Prime Minister Margaret Thatcher tonight ruled out all three options for linking British-ruled, predominantly Protestant Northern Ireland with the Republic of Ireland that were contained in the New Ireland Forum report of last May produced by the four mainstream nationalist political parties of north and south.
"Northern Ireland is part of the United Kingdom because that is the wish of the majority of her citizens," Thatcher said, and change "could only come about with the consent of the people of Northern Ireland." Britain, she said, could not impose a political settlement. "It just would not work," she added.
Although opposition of the British government to the proposals was known and had been stated by ministers, today marked the first time that Thatcher had stated those views publicly.
Irish Prime Minister Garret FitzGerald, a prime force behind the forum, declined to answer directly reporters' questions about Thatcher's attitude toward the proposals.
Expectations had been scaled down recently, but the overtly negative public reaction by Thatcher could hurt him politically at home, some observers here believe.
But at separate press conferences after a two-day summit meeting, both Thatcher and FitzGerald stressed that they had their best, most detailed and most realistic discussions on trying to solve the Northern Ireland problem since the summits began in 1980.
"We are seeing whether we can devise practical proposals which will lead to a fundamental improvement in the situation," Thatcher said.
Both leaders agreed to meet again early next year -- a quickened pace for the normally annual get-togethers. The timing also appears to be aimed at announcing some steps toward improved security or easing of tensions between the Catholic minority and Protestant majority in the north before local elections in May.
Irish and moderate Catholic leaders in the north say that if the sectarian violence that has killed 2,400 people in the past 15 years continues, and the Catholic minority becomes further alienated, then Sinn Fein, the political wing of the outlawed and Irish Republican Army, may become the main Catholic political voice in the north.
Under questioning, Thatcher noted each forum proposal for some new form of government for the north -- a unified Irish state, a confederation, or joint authority by Britain and Ireland -- and emphatically said, "That is out," to each one.
Later FitzGerald said the report also was open to other suggestions and "the fact is that today we reached a very considerable measure of agreement about the problem and we have a shared commitment to try to resolve it. It is clear the prime minister has been coming to grips with what is a very complex and difficult problem."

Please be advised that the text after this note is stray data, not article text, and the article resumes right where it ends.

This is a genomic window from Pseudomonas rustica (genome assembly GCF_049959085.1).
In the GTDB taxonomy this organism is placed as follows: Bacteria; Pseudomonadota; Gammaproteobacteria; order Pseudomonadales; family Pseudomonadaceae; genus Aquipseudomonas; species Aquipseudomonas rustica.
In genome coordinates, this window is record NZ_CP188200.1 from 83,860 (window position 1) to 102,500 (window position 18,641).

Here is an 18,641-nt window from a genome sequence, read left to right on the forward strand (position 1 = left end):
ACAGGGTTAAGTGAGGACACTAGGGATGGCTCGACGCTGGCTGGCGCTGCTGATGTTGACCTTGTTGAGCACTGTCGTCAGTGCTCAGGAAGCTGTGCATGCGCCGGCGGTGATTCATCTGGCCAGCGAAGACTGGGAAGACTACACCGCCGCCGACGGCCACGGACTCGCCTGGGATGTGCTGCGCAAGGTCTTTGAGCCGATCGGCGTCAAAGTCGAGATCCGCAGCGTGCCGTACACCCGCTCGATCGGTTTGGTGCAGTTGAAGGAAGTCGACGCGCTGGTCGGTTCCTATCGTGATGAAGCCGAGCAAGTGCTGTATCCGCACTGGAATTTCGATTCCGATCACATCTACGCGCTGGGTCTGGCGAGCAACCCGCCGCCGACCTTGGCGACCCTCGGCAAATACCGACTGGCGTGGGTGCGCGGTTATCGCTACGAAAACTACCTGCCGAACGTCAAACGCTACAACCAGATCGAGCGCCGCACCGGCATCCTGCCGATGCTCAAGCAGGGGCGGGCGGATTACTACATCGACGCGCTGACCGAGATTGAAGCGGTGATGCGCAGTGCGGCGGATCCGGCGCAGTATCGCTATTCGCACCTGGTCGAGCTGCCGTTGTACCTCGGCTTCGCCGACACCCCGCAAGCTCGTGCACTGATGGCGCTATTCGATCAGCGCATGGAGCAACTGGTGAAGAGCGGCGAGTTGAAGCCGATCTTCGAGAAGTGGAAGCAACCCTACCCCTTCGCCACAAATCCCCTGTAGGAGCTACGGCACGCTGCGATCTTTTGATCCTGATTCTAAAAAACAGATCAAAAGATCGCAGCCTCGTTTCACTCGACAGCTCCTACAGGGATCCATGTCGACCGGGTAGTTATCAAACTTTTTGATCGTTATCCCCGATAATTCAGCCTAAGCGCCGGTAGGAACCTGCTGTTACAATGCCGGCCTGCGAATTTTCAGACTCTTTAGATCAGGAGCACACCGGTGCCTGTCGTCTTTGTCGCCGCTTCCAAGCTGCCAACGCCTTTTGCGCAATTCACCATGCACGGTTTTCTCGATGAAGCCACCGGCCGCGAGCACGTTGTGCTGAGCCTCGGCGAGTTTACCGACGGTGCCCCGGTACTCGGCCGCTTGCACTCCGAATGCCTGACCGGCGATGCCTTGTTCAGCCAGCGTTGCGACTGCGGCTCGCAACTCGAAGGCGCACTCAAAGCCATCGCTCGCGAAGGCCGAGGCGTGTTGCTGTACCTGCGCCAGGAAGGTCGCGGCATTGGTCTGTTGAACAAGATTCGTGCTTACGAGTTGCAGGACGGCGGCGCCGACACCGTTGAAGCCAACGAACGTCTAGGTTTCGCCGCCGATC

Both he and Thatcher suggested that at least improvements in security for all the people of Northern Ireland might eventually grow out of more Anglo-Irish cooperation.
Thatcher also said there was "no reason" why FitzGerald "should face any criticism." Thatcher and her Cabinet minister for Northern Ireland, Douglas Hurd, also put emphasis on trying to get Catholic and Protestant parties to resume meetings in the north.
Thatcher mentioned questions of policing, prisons and the judiciary in the north, which Irish officials felt was encouraging because the Catholic minority has complained about all three.
But both leaders spoke only in generalities, said they had made no decisions and offered no assurances of progress. Thatcher said she would not be "cross-examined" by the media and "would not be trapped" into discussing minutiae in which analysts would find "significance that isn't there" on a subject where "one slip of the tongue" can cause grave problems.
A joint communique was similarly bland, although it did commit the leaders to another meeting, to improvements in security and to safeguarding the identities of both the majority and minority communities in the north.
FitzGerald declined to say he was disappointed at Thatcher's attitude toward the forum report. The eight hours of talks, held amid the tightest security and secrecy, produced an agreement for a political dialogue about the security and politics of the north, he said. Whether or not this would evolve into the basis for an enduring settlement, "no one at this stage can predict. Time will have to tell," he said.
Thatcher said there were no rabbits to be pulled out of hats, that if there were an obvious answer it would have been found during the past 15 years. "But we need to try again," she said.
But the two press conferences also revealed other differences. FitzGerald worried about "alienation" of the Catholics in the north, while Thatcher said this was "a word that has crept into the discussion and is not a good one."
While FitzGerald agreed that talks between the political parties of the north, though not fruitful thus far, are important, he said, "That doesn't mean that we two sovereign governments can absolve ourselves" of responsibility.
The two-day summit was to have been held in Dublin. But it was switched to Thatcher's secluded estate outside London at FitzGerald's suggestion because of security considerations after the IRA bomb attempt on Thatcher's life last month.